Great Lake Swimmers have made a transition over the past decade from fiercely loved but little known indie darlings to critically acclaimed national treasures.
The group will present a pared back performance at the Revelstoke Performing Arts Centre on Saturday, Nov. 5 in what will be an intimate appreciation of music that focuses on the quieter areas of their extensive catalogue.
“We have six or seven records, have been touring for 13 years and I feel like when we do the whole band tour and have the big crew, that show gets presented in a certain way,” the band’s lead vocalist Tony Dekker explains. “A lot of the time the more quieter stuff, we don’t get to play it as much, falls by the wayside.”
Those songs will be front row and centre for the group’s first ever stop in Revelstoke, although you may have caught them at the recent Salmon Arm’s Roots & Blues Festival.
Great Lake Swimmers feature a blend of acoustic instruments, rural soundscapes, and wistful vocals.
Usually a five-person band, the group found success on a recent tour of Europe when they travelled as a trio — a format they will again use on this tour. Dekker will be joined by guitarist, banjo, and harmonium player Erik Arnesen and Bret Higgins on upright bass, mandolin and keyboard.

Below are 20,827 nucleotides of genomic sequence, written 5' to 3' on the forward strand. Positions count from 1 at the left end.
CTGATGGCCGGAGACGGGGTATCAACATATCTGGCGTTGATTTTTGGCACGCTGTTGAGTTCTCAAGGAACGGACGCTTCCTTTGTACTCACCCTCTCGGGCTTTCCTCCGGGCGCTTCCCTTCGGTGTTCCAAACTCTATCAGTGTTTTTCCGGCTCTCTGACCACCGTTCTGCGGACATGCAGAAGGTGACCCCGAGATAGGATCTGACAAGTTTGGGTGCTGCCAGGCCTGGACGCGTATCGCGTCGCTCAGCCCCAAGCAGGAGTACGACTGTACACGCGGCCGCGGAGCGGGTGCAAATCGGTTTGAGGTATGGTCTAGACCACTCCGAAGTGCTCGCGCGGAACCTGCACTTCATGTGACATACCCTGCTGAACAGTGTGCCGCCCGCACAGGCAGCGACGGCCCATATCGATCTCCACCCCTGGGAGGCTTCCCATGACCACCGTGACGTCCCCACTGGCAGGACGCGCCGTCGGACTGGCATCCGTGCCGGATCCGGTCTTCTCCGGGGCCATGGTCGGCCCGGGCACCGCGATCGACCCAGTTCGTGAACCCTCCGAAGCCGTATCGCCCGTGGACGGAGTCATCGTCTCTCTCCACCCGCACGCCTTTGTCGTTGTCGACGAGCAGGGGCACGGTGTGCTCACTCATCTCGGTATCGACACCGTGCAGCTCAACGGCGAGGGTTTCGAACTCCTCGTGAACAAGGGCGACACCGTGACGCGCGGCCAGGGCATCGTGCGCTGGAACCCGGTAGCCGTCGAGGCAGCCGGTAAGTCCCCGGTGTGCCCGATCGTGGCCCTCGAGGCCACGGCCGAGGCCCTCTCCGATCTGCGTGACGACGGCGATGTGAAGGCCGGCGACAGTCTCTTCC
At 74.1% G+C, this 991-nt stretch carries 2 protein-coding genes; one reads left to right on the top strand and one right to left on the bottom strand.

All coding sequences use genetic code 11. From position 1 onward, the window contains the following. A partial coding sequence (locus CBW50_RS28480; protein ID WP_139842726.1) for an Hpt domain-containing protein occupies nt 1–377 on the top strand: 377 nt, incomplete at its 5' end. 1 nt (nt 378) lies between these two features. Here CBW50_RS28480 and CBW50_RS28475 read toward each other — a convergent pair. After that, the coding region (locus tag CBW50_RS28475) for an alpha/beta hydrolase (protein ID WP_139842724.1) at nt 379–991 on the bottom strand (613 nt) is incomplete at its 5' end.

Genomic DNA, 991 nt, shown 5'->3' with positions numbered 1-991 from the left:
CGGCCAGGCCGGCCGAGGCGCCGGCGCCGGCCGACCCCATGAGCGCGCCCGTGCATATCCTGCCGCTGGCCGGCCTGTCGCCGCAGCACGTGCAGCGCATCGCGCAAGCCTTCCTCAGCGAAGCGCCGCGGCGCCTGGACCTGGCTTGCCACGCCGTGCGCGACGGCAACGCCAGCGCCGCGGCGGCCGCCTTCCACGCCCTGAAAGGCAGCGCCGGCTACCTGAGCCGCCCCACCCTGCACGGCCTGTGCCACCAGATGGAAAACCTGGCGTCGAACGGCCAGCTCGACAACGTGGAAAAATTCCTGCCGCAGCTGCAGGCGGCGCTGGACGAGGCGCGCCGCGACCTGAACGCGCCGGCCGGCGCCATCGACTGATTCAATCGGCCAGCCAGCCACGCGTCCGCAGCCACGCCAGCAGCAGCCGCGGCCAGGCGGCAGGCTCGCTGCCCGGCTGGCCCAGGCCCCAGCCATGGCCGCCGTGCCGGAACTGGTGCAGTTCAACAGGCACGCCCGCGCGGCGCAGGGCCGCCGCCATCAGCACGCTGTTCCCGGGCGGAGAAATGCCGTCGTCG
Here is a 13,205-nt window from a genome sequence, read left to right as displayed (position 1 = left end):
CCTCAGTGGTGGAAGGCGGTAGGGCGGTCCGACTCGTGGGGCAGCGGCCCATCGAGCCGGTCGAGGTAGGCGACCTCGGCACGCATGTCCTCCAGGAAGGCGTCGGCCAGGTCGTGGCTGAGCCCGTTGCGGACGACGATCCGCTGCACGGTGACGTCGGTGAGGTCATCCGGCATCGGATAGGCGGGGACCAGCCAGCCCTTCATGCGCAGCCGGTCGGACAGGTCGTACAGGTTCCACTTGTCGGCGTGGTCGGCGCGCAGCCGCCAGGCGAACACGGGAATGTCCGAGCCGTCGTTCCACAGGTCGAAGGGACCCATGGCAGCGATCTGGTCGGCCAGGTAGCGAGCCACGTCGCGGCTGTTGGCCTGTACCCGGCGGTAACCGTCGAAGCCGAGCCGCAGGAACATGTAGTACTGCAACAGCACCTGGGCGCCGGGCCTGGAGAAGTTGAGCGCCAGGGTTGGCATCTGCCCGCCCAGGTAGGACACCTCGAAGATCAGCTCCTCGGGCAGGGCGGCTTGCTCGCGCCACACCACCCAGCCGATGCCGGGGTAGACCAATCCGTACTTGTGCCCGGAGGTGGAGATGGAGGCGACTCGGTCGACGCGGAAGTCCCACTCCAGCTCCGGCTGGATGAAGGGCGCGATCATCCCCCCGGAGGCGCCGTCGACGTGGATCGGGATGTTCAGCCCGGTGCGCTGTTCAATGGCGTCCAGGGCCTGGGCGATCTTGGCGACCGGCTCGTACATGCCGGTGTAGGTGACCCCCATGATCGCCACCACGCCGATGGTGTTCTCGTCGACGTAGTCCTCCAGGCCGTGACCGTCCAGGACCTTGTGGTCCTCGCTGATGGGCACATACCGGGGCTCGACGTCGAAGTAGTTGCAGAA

Great Lake Swimmers’ easy style is the type that makes you sit back, relax and contemplate the music and lyrics.
“It kind of tells a story and has a kind of narrative to it, it has a bit of an art to it,” Dekker said. “It’s not party music by any stretch of the imagination.”
Opening for the band, and ensuring this special show is one not to be missed, Revelstoke will be treated to Megan Bonnell’s pure and captivating sound. The Toronto singer-songwriter’s trajectory will be one to watch, with the artist signing to Cadence Records last year. She released her second album Magnolia earlier this year, which offers songs that range from quiet piano ballads to bigger, poppier tunes.
Great Lake Swimmers, following their 2012 album New Wild Everywhere, will be promoting their latest and sixth album A Forest Of Arms.
The title is taken from album track The Great Bear, a song inspired by a trip Dekker took to the northern rainforests of British Columbia with the World Wildlife Fund. It’s a pristine wilderness area that is under threat of a pipeline construction. The group’s dedication against development in the forest is indicative of their strong social and environmental conscience.
“It’s one of our last remaining unspoiled places really,” Dekker said. “Untouched rainforest not only in Canada but around the world.
“Everyone should know about it. We have such a beautiful and valuable place, right in our midst that we need to be better stewards of.”
“I went up and got to spend some time in that area, and I did find it life changing and inspiring,” added Dekker.
Great Lake Swimmers on Saturday, Nov. 5 at 7:30 p.m. at the Revelstoke Performing Arts Centre on 1007 Vernon Avenue.